# Build and Publish a Project Bundle
This tutorial demonstrates how to deploy an existing Entando project directory into the Entando Component Repository (ECR). This involves building a Docker image from your microservice, creating an Entando Bundle, checking your Bundle artifacts into Git, and deploying the Bundle into Kubernetes.
The Entando CLI (ent) automates many of the tasks involved in deploying an Entando Bundle, but you can also choose to perform these tasks manually.
- Use the Entando CLI to verify you have the prerequisites in place (e.g. Java, npm, git)
ent check-env develop
- Your Git credentials
- A Git repository
- An Entando instance
- An Entando project directory, either developed by hand or generated by the Entando Component Generator
# CLI Steps
The following steps make use of the Entando
ent prj command and its publication system (pbs) convenience methods. See the Manual Steps section below for a more detailed description of the underlying tasks.
- Build the project using the
ent prjcommand. This saves you from having to build each part of the project individually. If you are using a project directory with just a bundle child directory (e.g. a bundle with hand-built components or exported from another environment), then there is nothing to build and you should skip this step.
ent prj build
The first run can take longer due to node downloads for any MFE widgets. You can use
ent prj fe-build or
ent prj be-build for subsequent runs to independently build just the frontend or backend components.
- Initialize the bundle directory
ent prj pbs-init
- Publish the build artifacts to GitHub and Docker Hub
ent prj pbs-publish
- Deploy the bundle into the ECR
ent prj deploy
Jump to Install the Bundle into an Application below to finish installing your bundle.
# Manual Steps
# Build a Docker Image for Microservices
- Build the project from the project directory
./mvnw -Pprod clean package jib:dockerBuild
By default, the organization used to generate the Docker image is
entando. You can customize this value during project initialization by either changing the
pom.xmlfile or providing the
The output image name is generated using the organization value defined during project initialization. You can override the provided values by altering the
pom.xmlfile or by customizing the
-Djib.to.imageparameter used by the
If you manually override the target image of the Docker build, remember to update the plugin metadata accordingly.
- View your image and tag
REPOSITORY TAG IMAGE ID CREATED SIZE myusername/example-app 0.0.1-SNAPSHOT 4ec7f05b2b27 33 seconds ago 213MB
- Publish the Docker image to Docker repository (Docker Hub or equivalent). You may need to first login via
docker push <name-of-the-image:tag>
docker push myusername/example-app:0.0.1-SNAPSHOT
All of the layers are pushed the first time you run this command, which takes time. Subsequent runs are much faster.
docker push myusername/example-app:0.0.1-SNAPSHOT The push refers to repository [docker.io/myusername/example-app] 545361404af4: Pushed ... f1b5933fe4b5: Pushed 0.0.1-SNAPSHOT: digest: sha256:804b3b91b83094c45020b4748b344f7199e3a0b027f4f6f54109cbb3b8a1f867 size: 2626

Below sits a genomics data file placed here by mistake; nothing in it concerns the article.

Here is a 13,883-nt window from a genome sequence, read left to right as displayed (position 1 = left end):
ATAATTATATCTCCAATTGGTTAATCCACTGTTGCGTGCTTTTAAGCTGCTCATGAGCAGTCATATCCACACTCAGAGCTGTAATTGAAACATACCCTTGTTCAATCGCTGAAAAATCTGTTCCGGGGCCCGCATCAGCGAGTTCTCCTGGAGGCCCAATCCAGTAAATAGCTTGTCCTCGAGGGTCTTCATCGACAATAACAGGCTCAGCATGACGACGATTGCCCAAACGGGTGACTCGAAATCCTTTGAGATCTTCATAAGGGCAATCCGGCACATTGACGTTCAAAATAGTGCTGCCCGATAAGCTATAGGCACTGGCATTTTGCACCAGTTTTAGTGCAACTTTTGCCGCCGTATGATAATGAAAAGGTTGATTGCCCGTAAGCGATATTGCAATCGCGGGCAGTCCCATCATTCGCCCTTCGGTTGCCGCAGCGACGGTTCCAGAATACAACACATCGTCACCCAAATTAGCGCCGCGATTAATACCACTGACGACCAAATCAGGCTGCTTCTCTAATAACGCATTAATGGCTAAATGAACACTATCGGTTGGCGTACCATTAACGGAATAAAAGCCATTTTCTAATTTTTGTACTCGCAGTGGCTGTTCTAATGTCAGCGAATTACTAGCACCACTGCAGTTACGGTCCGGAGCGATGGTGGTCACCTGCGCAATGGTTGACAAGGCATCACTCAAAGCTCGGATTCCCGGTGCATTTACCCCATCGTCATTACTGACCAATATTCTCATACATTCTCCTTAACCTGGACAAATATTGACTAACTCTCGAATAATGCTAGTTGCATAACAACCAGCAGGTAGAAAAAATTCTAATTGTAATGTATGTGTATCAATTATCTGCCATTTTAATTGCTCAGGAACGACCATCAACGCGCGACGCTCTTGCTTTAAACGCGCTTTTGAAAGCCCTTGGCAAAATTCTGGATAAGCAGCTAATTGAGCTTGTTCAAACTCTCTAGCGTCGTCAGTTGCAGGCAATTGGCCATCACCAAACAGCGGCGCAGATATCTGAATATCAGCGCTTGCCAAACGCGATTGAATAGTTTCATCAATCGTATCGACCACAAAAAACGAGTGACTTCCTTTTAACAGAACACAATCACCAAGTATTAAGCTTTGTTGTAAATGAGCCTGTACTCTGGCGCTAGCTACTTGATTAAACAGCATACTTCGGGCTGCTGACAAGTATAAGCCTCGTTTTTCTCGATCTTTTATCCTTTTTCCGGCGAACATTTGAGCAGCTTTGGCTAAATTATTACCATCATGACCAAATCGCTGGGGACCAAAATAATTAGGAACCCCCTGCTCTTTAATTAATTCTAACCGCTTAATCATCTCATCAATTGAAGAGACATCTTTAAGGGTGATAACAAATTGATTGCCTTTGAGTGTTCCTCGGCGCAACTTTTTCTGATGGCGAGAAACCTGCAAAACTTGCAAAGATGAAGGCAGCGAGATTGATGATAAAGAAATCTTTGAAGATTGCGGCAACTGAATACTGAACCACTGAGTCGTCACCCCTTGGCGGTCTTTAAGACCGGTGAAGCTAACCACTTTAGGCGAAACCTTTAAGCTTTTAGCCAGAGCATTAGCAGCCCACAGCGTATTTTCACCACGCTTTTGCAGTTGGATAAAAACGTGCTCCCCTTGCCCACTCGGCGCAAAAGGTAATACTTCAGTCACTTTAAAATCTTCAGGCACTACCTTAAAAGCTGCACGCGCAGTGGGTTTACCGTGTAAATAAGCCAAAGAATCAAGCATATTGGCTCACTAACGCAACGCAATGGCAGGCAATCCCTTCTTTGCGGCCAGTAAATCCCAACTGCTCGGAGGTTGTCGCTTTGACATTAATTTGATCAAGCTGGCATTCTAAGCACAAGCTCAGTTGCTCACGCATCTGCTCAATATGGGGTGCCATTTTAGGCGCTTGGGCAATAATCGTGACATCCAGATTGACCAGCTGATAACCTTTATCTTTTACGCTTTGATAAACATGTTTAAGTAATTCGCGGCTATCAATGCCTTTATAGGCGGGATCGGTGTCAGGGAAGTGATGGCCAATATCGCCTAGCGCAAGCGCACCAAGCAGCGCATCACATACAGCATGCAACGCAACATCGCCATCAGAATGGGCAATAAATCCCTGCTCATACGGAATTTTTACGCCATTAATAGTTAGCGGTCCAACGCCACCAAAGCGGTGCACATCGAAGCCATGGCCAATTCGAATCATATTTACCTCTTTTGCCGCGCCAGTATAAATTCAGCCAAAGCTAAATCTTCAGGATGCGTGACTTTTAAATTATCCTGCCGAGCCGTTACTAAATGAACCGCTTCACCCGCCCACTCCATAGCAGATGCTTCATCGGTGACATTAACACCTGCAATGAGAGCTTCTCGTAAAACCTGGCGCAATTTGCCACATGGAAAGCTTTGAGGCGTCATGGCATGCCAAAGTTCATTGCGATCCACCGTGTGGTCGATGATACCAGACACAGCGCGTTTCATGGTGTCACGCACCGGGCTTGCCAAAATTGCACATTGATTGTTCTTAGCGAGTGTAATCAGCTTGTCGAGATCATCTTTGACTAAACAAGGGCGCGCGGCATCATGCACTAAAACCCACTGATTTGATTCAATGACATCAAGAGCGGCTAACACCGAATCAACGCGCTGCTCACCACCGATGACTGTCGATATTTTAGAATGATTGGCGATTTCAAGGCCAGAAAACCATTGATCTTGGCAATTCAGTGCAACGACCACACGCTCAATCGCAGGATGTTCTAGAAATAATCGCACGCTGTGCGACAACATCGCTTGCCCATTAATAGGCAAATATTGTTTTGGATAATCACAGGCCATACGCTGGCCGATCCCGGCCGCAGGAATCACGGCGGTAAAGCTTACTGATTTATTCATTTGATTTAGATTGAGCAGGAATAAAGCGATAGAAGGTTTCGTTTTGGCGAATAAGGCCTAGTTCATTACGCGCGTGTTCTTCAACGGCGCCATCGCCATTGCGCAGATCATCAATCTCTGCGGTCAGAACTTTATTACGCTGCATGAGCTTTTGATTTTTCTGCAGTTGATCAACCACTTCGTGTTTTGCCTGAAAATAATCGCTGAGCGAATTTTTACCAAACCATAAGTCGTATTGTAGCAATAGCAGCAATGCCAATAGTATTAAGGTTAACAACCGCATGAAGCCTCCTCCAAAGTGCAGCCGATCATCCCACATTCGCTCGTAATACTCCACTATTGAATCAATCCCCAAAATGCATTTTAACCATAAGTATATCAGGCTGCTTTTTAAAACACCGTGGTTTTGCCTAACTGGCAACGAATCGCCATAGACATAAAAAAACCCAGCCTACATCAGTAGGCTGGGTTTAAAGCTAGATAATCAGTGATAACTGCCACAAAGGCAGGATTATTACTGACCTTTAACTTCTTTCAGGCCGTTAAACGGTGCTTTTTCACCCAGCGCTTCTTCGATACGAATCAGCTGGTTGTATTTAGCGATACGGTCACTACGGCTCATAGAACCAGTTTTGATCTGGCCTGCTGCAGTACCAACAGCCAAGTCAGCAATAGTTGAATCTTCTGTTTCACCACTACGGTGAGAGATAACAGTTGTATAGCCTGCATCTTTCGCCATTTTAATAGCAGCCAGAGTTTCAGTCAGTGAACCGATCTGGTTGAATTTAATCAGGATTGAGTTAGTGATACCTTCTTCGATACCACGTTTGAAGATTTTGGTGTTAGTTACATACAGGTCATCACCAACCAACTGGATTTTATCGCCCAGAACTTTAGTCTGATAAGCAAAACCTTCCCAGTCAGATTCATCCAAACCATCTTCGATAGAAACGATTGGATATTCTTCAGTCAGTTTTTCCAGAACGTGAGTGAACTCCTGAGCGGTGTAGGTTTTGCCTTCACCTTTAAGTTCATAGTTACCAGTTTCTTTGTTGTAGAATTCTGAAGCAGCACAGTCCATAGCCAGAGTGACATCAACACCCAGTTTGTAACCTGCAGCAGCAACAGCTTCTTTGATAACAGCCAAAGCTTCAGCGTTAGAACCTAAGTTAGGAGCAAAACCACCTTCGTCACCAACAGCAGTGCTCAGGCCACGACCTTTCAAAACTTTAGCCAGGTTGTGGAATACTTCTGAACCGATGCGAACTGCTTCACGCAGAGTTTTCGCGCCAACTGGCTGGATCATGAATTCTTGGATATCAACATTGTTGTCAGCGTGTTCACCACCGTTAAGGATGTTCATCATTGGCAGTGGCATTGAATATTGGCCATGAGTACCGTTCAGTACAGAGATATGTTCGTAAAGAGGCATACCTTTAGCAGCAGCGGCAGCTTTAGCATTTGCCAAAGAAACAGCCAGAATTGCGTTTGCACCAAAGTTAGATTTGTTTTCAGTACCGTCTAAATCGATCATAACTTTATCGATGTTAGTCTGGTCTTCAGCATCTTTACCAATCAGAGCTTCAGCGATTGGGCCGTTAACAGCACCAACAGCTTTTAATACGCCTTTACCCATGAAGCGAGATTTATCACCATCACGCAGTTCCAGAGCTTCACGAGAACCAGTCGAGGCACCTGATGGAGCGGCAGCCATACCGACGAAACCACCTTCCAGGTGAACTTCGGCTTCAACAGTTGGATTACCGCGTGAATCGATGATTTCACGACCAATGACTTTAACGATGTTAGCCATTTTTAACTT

# Build Your Bundle and Publish to Git
- Populate the bundle with the generated micro frontends using
npm run populate-bundle
Important It takes time to populate the bundle with micro frontends. You can watch the progress of this process on the console.
The output of your bundle is in the top-level
bundledirectory of your microservice
Commit your bundle files to Git, separate from the top-level project files
echo bundle >> .gitignore cd bundle/ git init git add . git commit -m "Init Git repository"
Create a new Git repository, e.g.
Add your remote repository as origin and push the bundle
git remote add origin https://your/remote/repository.git git push -u origin master
- Publish a Git tag
git tag -a "v0.0.1" -m "My first tag" git push --tags
- Generate a custom resource for your bundle. Update the following command with your bundle name, namespace and repository URL.
ent bundler from-git --name=<bundle-name> --namespace=entando --repository=<your-repository-url> --dry-run > example-bundle.yaml
- Make your bundle available in Kubernetes
kubectl apply -f example-bundle.yaml -n entando
# Install the Bundle into an Application
You can either install the bundle through the ent CLI or the
# Use the Entando CLI
- In your project folder, run the following command
ent prj install
- If you have already installed the bundle, you can use
--conflict-strategyto adopt a strategy for existing components (CREATE, SKIP, OVERRIDE)
ent prj install --conflict-strategy=OVERRIDE
In the event of a timeout or pod failure, refer to the errors captured by the quickstart-cm-deployment and plugin deployer logs.
# Use the App Builder
Log into your App Builder and select
Repositoryin the lower left
Find your bundle and select
The Entando Platform downloads and installs the Docker image for your microservice and installs your micro frontends into the Entando Application. You can add these micro frontend widgets to the page(s) of your choice. You can either leverage a page provided by Entando or follow our Page Management tutorial to create your own page or page template. Note that your page template must include the UX fragment
keycloak_auth because an application based on the Entando Blueprint expects a user to be authenticated.